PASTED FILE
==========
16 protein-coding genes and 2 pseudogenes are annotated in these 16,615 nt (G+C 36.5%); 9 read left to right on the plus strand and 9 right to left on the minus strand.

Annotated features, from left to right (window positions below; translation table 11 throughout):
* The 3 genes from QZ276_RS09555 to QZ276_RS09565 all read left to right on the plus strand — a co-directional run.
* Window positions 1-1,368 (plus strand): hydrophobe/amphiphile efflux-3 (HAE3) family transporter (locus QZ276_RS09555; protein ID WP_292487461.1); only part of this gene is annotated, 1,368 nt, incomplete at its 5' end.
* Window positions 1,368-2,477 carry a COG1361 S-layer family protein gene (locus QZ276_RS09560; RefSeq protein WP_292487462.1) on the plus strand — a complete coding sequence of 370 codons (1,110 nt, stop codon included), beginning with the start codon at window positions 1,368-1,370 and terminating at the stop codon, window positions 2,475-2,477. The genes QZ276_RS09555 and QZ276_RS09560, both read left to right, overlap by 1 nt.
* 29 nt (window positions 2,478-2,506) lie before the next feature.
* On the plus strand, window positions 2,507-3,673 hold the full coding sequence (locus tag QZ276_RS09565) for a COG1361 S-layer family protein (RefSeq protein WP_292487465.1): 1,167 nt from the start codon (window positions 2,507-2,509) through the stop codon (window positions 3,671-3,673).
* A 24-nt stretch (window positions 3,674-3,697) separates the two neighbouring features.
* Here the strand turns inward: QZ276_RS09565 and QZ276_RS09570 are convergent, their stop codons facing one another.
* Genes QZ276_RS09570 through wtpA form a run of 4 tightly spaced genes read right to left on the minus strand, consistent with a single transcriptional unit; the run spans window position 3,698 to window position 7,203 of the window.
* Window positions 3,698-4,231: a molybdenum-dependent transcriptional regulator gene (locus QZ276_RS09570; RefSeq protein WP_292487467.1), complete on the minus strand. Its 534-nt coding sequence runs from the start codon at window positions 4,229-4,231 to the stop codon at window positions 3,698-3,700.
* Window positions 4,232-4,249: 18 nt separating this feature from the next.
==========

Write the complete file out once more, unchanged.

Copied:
16 protein-coding genes and 2 pseudogenes are annotated in these 16,615 nt (G+C 36.5%); 9 read left to right on the plus strand and 9 right to left on the minus strand.

Annotated features, from left to right (window positions below; translation table 11 throughout):
* The 3 genes from QZ276_RS09555 to QZ276_RS09565 all read left to right on the plus strand — a co-directional run.
* Window positions 1-1,368 (plus strand): hydrophobe/amphiphile efflux-3 (HAE3) family transporter (locus QZ276_RS09555; protein ID WP_292487461.1); only part of this gene is annotated, 1,368 nt, incomplete at its 5' end.
* Window positions 1,368-2,477 carry a COG1361 S-layer family protein gene (locus QZ276_RS09560; RefSeq protein WP_292487462.1) on the plus strand — a complete coding sequence of 370 codons (1,110 nt, stop codon included), beginning with the start codon at window positions 1,368-1,370 and terminating at the stop codon, window positions 2,475-2,477. The genes QZ276_RS09555 and QZ276_RS09560, both read left to right, overlap by 1 nt.
* 29 nt (window positions 2,478-2,506) lie before the next feature.
* On the plus strand, window positions 2,507-3,673 hold the full coding sequence (locus tag QZ276_RS09565) for a COG1361 S-layer family protein (RefSeq protein WP_292487465.1): 1,167 nt from the start codon (window positions 2,507-2,509) through the stop codon (window positions 3,671-3,673).
* A 24-nt stretch (window positions 3,674-3,697) separates the two neighbouring features.
* Here the strand turns inward: QZ276_RS09565 and QZ276_RS09570 are convergent, their stop codons facing one another.
* Genes QZ276_RS09570 through wtpA form a run of 4 tightly spaced genes read right to left on the minus strand, consistent with a single transcriptional unit; the run spans window position 3,698 to window position 7,203 of the window.
* Window positions 3,698-4,231: a molybdenum-dependent transcriptional regulator gene (locus QZ276_RS09570; RefSeq protein WP_292487467.1), complete on the minus strand. Its 534-nt coding sequence runs from the start codon at window positions 4,229-4,231 to the stop codon at window positions 3,698-3,700.
* Window positions 4,232-4,249: 18 nt separating this feature from the next.